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Congress may get prestigious PAC, hints Naidu

June 26, 2014 18:03 IST

The Congress may get chairmanship of the prestigious Public Accounts of Committee but still there is no guarantee whether it will get the post of Leader of the Opposition in the Lok Sabha. There is also no assurance from the government whether the leader of the opposition in the Rajya Sabha will be accommodated in the decision-making process relating to key appointments such as Lok Pal in the absence of the Congress not getting recognition as leader of the opposition.

"I want to take opposition into confidence on the PAC. I am in favour of giving it to the main opposition (Congress)," Parliamentary Affairs Minister M Venkaiah Naidu told PTI in an interview. Asked whether the deputy speaker's post will go to the Congress, he said "Who among the opposition, I am holding discussions. We will take a decision during the course of the budget session."

Naidu did not want to discuss the issue of whether the leader of the opposition in Rajya Sabha would be included in the Committees that will decide the candidates for Lok Pal and other statutory bodies in case there is no recognised leader of the opposition from the Lok Sabha.

"The leader of the opposition is not in my domain. It is for the law ministry," he said in reply to a question on the subject.

He said there are precedents about the issue of the leader of the opposition. "The speaker will examine this. How I can say on behalf of the speaker. If any party had more than 10 per cent of seats in the House, the issue would have been settled automatically straightaway. It is for the speaker to take a call."

The parliamentary affairs minister said the standing committee on finance goes to opposition. The Congress, the All India Anna Dravida Munetra Kazhagam, the Trinamool Congress, the Biju Janata Dal, major opposition parties. "I am in the process of consulting."

Naidu downplayed suggestions that it will be problematic for National Democratic Alliance in the Rajya Sabha in the passage of bills as it was not having majority in the Upper House where the Congress has substantial numbers. He noted that the ruling party did not have majority in the upper house during the Janata Party rule in the late 70s.

"Are bills passed on the strength of numbers of parties? I don't think that has been the practice. It all depends upon the importance and merits of every issue," he said noting that the Bharatiya Janata Party had supported the Food Security and Land Acquisition bills despite the Congress-led United Progressive Alliance bringing them in the "last hour of their tenure".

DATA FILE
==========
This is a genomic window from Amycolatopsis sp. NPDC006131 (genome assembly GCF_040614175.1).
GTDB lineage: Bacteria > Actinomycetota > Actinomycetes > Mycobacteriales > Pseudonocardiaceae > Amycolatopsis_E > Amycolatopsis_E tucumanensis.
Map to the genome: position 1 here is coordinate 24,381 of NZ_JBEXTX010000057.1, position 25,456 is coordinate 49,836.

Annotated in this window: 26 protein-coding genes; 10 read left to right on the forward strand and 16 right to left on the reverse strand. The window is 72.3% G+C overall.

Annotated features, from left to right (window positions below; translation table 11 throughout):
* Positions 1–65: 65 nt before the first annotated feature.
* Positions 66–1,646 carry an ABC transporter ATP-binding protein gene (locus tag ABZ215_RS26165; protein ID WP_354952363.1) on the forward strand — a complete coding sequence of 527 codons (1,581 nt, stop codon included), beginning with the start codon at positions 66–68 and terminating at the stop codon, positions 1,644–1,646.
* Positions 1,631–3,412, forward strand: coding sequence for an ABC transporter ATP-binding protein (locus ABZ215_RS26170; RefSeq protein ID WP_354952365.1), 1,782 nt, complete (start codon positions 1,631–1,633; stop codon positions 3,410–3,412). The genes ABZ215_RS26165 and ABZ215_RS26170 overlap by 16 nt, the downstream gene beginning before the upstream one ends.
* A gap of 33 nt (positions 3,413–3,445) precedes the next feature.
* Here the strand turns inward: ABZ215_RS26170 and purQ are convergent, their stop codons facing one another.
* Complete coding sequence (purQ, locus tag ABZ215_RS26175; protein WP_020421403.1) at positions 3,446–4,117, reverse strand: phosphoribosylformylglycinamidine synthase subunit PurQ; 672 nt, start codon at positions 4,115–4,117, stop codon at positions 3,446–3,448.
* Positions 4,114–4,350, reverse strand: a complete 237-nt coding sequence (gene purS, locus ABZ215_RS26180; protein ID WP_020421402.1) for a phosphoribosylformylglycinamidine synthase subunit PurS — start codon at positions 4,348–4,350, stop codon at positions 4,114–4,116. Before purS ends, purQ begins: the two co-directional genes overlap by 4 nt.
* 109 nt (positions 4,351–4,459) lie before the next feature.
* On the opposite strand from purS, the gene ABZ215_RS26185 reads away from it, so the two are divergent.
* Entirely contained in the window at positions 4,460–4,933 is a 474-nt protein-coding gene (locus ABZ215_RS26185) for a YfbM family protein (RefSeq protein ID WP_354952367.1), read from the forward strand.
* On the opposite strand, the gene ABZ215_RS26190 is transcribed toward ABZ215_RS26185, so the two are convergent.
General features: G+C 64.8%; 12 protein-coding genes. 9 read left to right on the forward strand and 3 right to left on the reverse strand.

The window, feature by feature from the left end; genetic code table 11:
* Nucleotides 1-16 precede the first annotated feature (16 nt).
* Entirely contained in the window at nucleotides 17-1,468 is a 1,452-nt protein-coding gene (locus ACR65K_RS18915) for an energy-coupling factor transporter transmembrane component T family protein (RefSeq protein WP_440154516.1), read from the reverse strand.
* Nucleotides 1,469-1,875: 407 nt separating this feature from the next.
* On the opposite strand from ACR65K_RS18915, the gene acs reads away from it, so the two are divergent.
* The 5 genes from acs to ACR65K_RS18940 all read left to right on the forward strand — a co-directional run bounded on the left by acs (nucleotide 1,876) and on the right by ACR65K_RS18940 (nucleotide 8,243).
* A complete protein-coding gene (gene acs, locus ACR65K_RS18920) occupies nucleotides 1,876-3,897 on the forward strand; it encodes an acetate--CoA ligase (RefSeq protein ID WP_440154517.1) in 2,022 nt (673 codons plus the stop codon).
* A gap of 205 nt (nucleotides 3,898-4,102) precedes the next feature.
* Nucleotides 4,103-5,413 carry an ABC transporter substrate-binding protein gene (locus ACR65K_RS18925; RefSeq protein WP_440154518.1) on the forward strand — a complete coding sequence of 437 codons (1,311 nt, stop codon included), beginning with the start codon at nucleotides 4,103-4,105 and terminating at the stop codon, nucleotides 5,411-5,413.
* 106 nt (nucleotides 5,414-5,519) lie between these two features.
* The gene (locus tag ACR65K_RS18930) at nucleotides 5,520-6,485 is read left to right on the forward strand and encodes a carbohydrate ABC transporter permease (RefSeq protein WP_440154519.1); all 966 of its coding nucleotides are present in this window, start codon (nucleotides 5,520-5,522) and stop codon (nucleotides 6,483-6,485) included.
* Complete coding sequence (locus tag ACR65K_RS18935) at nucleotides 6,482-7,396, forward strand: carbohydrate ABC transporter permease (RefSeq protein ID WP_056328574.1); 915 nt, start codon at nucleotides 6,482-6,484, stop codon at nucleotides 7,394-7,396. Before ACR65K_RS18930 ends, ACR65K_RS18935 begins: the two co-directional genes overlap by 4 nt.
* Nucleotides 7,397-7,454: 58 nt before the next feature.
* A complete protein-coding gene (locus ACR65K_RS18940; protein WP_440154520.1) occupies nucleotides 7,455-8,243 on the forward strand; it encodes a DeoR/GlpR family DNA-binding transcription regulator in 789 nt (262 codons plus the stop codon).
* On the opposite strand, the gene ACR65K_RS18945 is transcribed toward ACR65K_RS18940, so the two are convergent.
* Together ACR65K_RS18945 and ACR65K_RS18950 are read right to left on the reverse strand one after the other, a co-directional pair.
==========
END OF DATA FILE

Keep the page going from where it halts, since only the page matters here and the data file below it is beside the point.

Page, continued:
"I don't think when there is a larger agreement, there is a question of strength of parties..... I only hope political parties take decisions in public interest rather than supporting or opposing bills under political consideration," he said.

Insisting that all important bills will be passed by Parliament, he said that the prime minister is very keen to evolve broad consensus and move forward. "We want to give opposition due respect", he said, adding that he was in touch with Congress leaders in both the Houses as also the leaders of various opposition parties.

Besides, he suggested that wherever there is disagreement on any major bill, "there is also a convention that there is a joint session." Asked about reports of party leader Amit Shah being talked about as next BJP president despite being on bail, he remarked, "that is for the party to decide. We have yet to take a decision on this. This will be done after
consultations."

On Union Minister Nitin Gadkari's suggestion that party veteran L K Advani be made the next President of India, Naidu said, "I will not discuss the internal matters of the political party in public fora or through media. We have better ways of consultations among ourselves. I being a former party president will not like to speak outside."

Asked whether the first budget of Modi government will see bitter medicince being given for the people, he said, "Let us see. I am not the finance minister......Whatever is needed to set right the economy and bring it back on rails will be done."

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